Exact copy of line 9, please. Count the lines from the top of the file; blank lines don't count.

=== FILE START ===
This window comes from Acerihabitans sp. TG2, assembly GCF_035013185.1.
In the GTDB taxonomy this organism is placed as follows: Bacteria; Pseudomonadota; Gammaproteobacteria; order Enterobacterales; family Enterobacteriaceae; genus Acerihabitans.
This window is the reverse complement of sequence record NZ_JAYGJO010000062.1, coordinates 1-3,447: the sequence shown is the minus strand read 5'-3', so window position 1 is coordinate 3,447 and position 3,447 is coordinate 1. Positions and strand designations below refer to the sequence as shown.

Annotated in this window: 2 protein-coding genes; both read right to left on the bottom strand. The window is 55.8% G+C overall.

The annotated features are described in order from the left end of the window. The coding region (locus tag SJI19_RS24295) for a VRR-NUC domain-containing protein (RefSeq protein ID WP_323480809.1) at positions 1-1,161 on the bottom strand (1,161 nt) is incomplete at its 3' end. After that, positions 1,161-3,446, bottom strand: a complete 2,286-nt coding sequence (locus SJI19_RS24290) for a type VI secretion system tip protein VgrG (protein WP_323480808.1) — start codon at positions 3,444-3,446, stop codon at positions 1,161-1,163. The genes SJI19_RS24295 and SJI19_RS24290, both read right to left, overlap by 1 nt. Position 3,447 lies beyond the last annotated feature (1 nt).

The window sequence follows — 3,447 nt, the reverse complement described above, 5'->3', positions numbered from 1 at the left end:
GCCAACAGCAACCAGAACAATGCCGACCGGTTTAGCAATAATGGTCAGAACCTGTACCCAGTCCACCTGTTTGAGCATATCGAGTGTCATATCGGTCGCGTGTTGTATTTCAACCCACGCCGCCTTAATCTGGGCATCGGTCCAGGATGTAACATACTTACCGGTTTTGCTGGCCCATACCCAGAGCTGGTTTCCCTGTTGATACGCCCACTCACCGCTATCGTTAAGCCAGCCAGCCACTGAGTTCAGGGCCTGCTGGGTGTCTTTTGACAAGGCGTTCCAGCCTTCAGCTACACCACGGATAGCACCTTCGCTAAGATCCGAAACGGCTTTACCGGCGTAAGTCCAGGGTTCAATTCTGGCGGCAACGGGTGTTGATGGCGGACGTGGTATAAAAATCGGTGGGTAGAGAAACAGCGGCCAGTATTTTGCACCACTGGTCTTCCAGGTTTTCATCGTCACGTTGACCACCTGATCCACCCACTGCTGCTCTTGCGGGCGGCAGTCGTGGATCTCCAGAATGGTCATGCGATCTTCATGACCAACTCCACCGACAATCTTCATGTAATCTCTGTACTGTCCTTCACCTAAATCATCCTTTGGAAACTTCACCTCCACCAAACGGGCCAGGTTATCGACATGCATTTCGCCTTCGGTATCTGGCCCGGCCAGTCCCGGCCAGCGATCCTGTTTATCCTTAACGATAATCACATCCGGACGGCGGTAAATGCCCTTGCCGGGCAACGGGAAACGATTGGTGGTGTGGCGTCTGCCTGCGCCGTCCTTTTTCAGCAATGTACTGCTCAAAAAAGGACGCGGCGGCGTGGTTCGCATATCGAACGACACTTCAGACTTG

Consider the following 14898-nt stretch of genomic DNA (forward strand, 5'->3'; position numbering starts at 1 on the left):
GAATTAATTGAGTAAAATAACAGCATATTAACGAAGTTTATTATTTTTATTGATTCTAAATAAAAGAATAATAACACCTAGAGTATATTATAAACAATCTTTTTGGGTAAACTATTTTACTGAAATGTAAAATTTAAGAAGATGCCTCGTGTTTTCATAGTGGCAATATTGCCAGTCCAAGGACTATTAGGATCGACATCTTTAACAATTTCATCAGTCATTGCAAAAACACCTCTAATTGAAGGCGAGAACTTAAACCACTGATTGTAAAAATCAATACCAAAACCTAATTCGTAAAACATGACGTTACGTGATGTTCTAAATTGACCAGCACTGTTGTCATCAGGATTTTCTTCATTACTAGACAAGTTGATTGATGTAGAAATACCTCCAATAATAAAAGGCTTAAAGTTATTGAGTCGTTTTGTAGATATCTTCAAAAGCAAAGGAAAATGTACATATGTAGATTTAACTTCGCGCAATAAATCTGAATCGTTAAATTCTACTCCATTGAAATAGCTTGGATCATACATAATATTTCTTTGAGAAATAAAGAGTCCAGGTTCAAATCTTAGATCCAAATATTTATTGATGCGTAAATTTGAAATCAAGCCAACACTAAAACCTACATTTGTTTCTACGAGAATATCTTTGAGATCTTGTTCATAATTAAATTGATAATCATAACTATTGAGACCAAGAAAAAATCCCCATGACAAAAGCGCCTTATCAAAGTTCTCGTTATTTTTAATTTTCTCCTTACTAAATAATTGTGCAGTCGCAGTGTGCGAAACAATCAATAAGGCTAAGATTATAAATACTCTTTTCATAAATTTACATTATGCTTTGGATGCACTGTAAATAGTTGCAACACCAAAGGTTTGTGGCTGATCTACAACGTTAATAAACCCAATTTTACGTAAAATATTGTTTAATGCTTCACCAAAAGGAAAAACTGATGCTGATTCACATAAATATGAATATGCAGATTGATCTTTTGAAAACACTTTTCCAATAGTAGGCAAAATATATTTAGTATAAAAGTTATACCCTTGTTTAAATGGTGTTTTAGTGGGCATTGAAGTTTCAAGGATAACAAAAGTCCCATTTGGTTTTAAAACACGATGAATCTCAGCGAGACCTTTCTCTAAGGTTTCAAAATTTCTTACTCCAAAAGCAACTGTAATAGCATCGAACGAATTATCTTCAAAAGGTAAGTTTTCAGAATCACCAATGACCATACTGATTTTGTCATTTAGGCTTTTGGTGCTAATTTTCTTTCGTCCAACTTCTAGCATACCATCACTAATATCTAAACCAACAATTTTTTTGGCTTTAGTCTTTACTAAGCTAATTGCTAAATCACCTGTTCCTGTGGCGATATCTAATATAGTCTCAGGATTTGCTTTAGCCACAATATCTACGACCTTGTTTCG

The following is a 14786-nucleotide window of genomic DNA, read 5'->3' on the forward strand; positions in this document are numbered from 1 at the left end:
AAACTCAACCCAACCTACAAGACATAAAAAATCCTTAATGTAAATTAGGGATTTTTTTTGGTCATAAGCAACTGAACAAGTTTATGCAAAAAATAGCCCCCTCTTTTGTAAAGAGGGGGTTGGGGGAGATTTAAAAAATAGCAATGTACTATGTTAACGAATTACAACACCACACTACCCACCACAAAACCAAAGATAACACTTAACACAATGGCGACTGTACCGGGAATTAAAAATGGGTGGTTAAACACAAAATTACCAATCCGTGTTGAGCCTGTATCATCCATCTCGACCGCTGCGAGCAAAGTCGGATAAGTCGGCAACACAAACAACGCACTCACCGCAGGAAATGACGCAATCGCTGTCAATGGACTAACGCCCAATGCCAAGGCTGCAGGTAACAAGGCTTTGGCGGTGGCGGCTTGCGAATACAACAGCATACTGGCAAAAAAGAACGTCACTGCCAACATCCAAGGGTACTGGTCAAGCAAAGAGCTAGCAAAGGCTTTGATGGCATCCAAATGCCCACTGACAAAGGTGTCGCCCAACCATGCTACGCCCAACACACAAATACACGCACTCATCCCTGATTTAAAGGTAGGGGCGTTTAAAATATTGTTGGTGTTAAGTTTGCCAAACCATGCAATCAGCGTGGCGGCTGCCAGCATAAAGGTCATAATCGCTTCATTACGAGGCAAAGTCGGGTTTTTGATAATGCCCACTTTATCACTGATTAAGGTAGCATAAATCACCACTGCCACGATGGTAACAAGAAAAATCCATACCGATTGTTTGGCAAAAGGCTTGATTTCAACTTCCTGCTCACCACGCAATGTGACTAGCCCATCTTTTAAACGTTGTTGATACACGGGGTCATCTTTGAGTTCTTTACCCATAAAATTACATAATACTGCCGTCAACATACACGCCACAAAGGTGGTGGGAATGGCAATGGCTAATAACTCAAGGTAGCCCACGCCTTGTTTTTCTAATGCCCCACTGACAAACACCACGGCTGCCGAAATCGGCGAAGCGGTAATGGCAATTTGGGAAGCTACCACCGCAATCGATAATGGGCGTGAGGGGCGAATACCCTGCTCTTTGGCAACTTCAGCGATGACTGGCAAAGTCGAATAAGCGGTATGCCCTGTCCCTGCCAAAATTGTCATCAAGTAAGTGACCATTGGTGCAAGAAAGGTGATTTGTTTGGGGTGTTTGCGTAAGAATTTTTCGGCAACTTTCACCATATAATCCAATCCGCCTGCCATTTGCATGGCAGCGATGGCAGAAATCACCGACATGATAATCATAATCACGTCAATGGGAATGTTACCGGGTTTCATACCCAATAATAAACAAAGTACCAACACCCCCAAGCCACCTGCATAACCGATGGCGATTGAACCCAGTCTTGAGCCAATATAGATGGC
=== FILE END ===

GAATTAATTGAGTAAAATAACAGCATATTAACGAAGTTTATTATTTTTATTGATTCTAAATAAAAGAATAATAACACCTAGAGTATATTATAAACAATCTTTTTGGGTAAACTATTTTACTGAAATGTAAAATTTAAGAAGATGCCTCGTGTTTTCATAGTGGCAATATTGCCAGTCCAAGGACTATTAGGATCGACATCTTTAACAATTTCATCAGTCATTGCAAAAACACCTCTAATTGAAGGCGAGAACTTAAACCACTGATTGTAAAAATCAATACCAAAACCTAATTCGTAAAACATGACGTTACGTGATGTTCTAAATTGACCAGCACTGTTGTCATCAGGATTTTCTTCATTACTAGACAAGTTGATTGATGTAGAAATACCTCCAATAATAAAAGGCTTAAAGTTATTGAGTCGTTTTGTAGATATCTTCAAAAGCAAAGGAAAATGTACATATGTAGATTTAACTTCGCGCAATAAATCTGAATCGTTAAATTCTACTCCATTGAAATAGCTTGGATCATACATAATATTTCTTTGAGAAATAAAGAGTCCAGGTTCAAATCTTAGATCCAAATATTTATTGATGCGTAAATTTGAAATCAAGCCAACACTAAAACCTACATTTGTTTCTACGAGAATATCTTTGAGATCTTGTTCATAATTAAATTGATAATCATAACTATTGAGACCAAGAAAAAATCCCCATGACAAAAGCGCCTTATCAAAGTTCTCGTTATTTTTAATTTTCTCCTTACTAAATAATTGTGCAGTCGCAGTGTGCGAAACAATCAATAAGGCTAAGATTATAAATACTCTTTTCATAAATTTACATTATGCTTTGGATGCACTGTAAATAGTTGCAACACCAAAGGTTTGTGGCTGATCTACAACGTTAATAAACCCAATTTTACGTAAAATATTGTTTAATGCTTCACCAAAAGGAAAAACTGATGCTGATTCACATAAATATGAATATGCAGATTGATCTTTTGAAAACACTTTTCCAATAGTAGGCAAAATATATTTAGTATAAAAGTTATACCCTTGTTTAAATGGTGTTTTAGTGGGCATTGAAGTTTCAAGGATAACAAAAGTCCCATTTGGTTTTAAAACACGATGAATCTCAGCGAGACCTTTCTCTAAGGTTTCAAAATTTCTTACTCCAAAAGCAACTGTAATAGCATCGAACGAATTATCTTCAAAAGGTAAGTTTTCAGAATCACCAATGACCATACTGATTTTGTCATTTAGGCTTTTGGTGCTAATTTTCTTTCGTCCAACTTCTAGCATACCATCACTAATATCTAAACCAACAATTTTTTTGGCTTTAGTCTTTACTAAGCTAATTGCTAAATCACCTGTTCCTGTGGCGATATCTAATATAGTCTCAGGATTTGCTTTAGCCACAATATCTACGACCTTGTTTCG